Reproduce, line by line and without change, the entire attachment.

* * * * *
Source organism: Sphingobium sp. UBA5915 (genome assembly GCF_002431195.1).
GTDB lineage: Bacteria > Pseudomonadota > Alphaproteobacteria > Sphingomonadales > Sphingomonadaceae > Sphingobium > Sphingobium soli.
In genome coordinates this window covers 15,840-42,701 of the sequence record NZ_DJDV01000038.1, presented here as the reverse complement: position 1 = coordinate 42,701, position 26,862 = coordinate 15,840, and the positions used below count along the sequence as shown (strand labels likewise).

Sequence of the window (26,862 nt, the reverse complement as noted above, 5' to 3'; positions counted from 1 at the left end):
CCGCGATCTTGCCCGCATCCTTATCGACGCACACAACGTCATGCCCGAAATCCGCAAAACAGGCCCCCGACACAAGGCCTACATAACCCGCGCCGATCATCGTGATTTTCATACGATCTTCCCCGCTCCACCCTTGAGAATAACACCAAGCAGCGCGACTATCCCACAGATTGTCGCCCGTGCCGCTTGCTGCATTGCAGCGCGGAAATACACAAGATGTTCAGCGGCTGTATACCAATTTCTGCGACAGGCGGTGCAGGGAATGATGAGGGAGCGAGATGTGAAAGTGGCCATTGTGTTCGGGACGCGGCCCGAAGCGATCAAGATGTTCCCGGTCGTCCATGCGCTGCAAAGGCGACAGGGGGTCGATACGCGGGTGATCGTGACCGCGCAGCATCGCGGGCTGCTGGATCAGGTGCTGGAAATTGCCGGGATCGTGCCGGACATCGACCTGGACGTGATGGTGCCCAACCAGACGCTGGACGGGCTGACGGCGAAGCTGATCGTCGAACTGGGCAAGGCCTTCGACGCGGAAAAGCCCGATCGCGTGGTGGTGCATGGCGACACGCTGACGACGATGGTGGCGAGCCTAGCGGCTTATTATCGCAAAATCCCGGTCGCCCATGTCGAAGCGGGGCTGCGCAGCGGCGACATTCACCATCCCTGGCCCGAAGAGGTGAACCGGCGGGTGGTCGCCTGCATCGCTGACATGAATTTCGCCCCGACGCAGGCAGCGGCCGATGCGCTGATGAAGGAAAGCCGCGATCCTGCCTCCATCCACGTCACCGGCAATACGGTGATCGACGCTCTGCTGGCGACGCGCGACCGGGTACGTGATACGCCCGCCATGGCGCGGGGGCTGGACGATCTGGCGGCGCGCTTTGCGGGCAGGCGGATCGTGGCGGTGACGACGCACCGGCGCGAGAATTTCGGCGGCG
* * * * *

Source organism: Sphingobium sp. UBA5915 (genome assembly GCF_002431195.1).
GTDB lineage: Bacteria > Pseudomonadota > Alphaproteobacteria > Sphingomonadales > Sphingomonadaceae > Sphingobium > Sphingobium soli.
In genome coordinates this window covers 15,840-42,701 of the sequence record NZ_DJDV01000038.1, presented here as the reverse complement: position 1 = coordinate 42,701, position 26,862 = coordinate 15,840, and the positions used below count along the sequence as shown (strand labels likewise).

Sequence of the window (26,862 nt, the reverse complement as noted above, 5' to 3'; positions counted from 1 at the left end):
CCGCGATCTTGCCCGCATCCTTATCGACGCACACAACGTCATGCCCGAAATCCGCAAAACAGGCCCCCGACACAAGGCCTACATAACCCGCGCCGATCATCGTGATTTTCATACGATCTTCCCCGCTCCACCCTTGAGAATAACACCAAGCAGCGCGACTATCCCACAGATTGTCGCCCGTGCCGCTTGCTGCATTGCAGCGCGGAAATACACAAGATGTTCAGCGGCTGTATACCAATTTCTGCGACAGGCGGTGCAGGGAATGATGAGGGAGCGAGATGTGAAAGTGGCCATTGTGTTCGGGACGCGGCCCGAAGCGATCAAGATGTTCCCGGTCGTCCATGCGCTGCAAAGGCGACAGGGGGTCGATACGCGGGTGATCGTGACCGCGCAGCATCGCGGGCTGCTGGATCAGGTGCTGGAAATTGCCGGGATCGTGCCGGACATCGACCTGGACGTGATGGTGCCCAACCAGACGCTGGACGGGCTGACGGCGAAGCTGATCGTCGAACTGGGCAAGGCCTTCGACGCGGAAAAGCCCGATCGCGTGGTGGTGCATGGCGACACGCTGACGACGATGGTGGCGAGCCTAGCGGCTTATTATCGCAAAATCCCGGTCGCCCATGTCGAAGCGGGGCTGCGCAGCGGCGACATTCACCATCCCTGGCCCGAAGAGGTGAACCGGCGGGTGGTCGCCTGCATCGCTGACATGAATTTCGCCCCGACGCAGGCAGCGGCCGATGCGCTGATGAAGGAAAGCCGCGATCCTGCCTCCATCCACGTCACCGGCAATACGGTGATCGACGCTCTGCTGGCGACGCGCGACCGGGTACGTGATACGCCCGCCATGGCGCGGGGGCTGGACGATCTGGCGGCGCGCTTTGCGGGCAGGCGGATCGTGGCGGTGACGACGCACCGGCGCGAGAATTTCGGCGGCG